GOLD has an allure that draws people to it.
In the gold rush days, people came to Australia from all over the world, feverishly seeking the precious metal.
Today when the economy and confidence wanes investors will often move their money to the safety of gold bullion.
When a sibling is favoured or extra good, they are the golden child. Even when there is a classic moment in sport people will say, ‘that’s gold!’
Gold is seen as the safest and best option.
It is no surprise then that the statement which best summarises the teaching of Jesus is called, ‘the golden rule.’ Matthew 7:12 “do unto others, as you would have them do unto you…”
It captures the heart of living well as followers of Jesus.
But isn’t his message just common sense?
A good teacher can make the profound seem obvious. This statement of Jesus does just that.
Perhaps the value and rarity of this statement, that makes it worthy of being called the Golden Rule, is its call not just to ‘do no harm,’ but to seek and work for the good of others.
When we reflect on our own lives, relationships and thoughts we recognise that even the obvious can be difficult for us to live up to.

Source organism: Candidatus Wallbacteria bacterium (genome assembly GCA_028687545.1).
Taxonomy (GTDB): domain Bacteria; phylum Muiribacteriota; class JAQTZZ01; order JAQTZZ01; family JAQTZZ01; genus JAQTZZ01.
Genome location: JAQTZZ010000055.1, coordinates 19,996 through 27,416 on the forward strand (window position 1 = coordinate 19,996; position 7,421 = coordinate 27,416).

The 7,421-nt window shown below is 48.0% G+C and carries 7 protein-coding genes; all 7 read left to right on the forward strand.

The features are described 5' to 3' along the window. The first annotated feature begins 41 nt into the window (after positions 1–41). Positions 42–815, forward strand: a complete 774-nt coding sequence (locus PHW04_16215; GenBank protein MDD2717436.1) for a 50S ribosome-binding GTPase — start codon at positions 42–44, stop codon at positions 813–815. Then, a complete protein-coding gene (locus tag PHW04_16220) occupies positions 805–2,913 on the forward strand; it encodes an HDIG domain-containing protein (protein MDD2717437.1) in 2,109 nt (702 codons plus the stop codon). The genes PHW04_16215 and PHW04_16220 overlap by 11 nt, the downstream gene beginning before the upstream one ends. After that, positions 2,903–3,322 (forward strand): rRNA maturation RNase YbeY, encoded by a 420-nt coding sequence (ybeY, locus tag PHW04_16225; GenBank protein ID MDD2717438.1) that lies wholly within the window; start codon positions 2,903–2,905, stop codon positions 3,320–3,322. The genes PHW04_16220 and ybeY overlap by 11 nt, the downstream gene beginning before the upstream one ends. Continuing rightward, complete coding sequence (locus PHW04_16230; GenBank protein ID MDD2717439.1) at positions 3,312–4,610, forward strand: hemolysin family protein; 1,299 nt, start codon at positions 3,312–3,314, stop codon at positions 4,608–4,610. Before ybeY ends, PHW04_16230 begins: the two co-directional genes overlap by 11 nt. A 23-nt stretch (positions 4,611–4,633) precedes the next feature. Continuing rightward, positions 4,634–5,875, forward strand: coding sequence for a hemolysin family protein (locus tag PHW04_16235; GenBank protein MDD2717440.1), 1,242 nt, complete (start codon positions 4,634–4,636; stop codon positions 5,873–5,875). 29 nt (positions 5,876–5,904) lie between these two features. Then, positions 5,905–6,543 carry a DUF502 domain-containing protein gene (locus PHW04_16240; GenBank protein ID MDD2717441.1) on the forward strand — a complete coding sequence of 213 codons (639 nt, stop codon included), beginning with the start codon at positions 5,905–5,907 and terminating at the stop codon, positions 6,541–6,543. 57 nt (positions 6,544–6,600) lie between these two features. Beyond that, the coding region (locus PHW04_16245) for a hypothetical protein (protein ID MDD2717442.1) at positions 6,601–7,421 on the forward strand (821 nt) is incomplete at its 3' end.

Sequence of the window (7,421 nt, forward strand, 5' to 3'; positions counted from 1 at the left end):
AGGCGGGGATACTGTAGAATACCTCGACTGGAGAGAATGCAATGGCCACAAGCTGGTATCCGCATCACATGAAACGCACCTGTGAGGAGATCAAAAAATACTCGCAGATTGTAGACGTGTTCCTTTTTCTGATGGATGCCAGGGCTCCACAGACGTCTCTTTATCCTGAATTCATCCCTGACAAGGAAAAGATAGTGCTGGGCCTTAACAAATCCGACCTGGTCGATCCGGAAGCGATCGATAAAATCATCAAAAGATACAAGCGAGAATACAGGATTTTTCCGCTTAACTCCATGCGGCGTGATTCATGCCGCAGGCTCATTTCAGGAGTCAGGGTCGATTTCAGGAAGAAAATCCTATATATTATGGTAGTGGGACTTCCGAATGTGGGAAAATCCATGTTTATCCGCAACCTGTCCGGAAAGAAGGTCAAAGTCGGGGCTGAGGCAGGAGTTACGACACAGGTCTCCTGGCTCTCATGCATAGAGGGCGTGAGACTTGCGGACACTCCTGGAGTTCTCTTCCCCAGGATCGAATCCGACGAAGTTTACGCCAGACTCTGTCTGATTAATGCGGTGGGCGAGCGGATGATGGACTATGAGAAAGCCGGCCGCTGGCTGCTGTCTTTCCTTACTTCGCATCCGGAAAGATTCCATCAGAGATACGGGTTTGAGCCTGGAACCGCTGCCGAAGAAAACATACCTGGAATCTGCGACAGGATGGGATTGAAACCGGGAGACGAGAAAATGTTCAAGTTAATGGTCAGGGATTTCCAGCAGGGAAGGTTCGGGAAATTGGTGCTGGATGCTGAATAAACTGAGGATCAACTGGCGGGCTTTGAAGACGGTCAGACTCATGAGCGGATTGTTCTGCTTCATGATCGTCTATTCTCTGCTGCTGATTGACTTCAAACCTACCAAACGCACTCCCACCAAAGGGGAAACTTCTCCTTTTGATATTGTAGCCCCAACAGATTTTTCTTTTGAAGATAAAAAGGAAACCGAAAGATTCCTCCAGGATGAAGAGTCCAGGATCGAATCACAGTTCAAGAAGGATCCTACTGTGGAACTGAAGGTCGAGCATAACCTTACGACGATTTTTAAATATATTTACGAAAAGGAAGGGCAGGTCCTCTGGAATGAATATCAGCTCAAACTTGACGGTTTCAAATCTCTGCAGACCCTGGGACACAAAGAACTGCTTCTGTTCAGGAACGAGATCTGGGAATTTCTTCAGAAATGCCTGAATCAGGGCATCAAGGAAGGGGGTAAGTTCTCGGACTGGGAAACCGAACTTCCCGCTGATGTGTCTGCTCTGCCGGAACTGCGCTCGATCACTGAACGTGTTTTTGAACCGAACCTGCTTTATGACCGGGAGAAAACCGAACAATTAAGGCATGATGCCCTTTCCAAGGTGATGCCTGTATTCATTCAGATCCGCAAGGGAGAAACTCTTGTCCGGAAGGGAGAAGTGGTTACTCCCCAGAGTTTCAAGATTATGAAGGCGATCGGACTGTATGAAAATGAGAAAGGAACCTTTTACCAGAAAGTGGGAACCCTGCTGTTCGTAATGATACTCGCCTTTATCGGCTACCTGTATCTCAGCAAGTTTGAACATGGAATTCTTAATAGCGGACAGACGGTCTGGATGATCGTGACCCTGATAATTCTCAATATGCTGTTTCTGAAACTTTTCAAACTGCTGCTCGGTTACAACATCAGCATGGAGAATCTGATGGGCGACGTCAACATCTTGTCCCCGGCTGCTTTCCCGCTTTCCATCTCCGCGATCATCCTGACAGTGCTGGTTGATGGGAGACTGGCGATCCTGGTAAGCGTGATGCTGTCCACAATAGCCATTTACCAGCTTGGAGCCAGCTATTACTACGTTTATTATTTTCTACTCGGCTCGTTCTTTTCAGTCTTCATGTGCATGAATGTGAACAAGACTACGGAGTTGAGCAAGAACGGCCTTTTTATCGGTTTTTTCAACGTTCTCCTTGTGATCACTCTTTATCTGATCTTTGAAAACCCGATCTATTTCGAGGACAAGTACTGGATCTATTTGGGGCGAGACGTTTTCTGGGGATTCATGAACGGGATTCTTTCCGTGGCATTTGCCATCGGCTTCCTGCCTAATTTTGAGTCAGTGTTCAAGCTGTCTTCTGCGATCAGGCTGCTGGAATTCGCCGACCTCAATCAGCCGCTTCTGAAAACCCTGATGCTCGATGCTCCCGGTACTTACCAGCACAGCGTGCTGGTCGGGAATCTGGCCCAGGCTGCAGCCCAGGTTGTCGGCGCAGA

Looking to Jesus draws us away from feverishly seeking self, causing us to look to others.
There is a whole spiritual economy behind this golden rule.
It works as a summary statement not just for the life of a disciple, but for all the Old Testament law and the prophets.
If you read the whole verse and the entire sermon that it comes from, you see Jesus and in turn this statement are a culmination of all that God has been doing in the world.
This golden rule was designed to be connected with Jesus.
On its own it still has the ring of truth and value for finding meaning in life. However, we can’t forget that it came from the same mouth of the one who said he came to ‘give his life as a ransom for many’.
When we join with Jesus to live this life we get far more than a motto.
Jesus offers forgiveness with God, a life of meaning in being others focused and the Holy Spirit to transform us into the people God made us to be.
Welcomed into God’s and his people we work to become like Jesus.
Perhaps the depth and richness to this golden rule highlights, there is more digging to be done to truly grasp God’s good work for us through Jesus.
It may just be a glimmer of even greater riches in his life and teaching.
Moama Anglican Grammar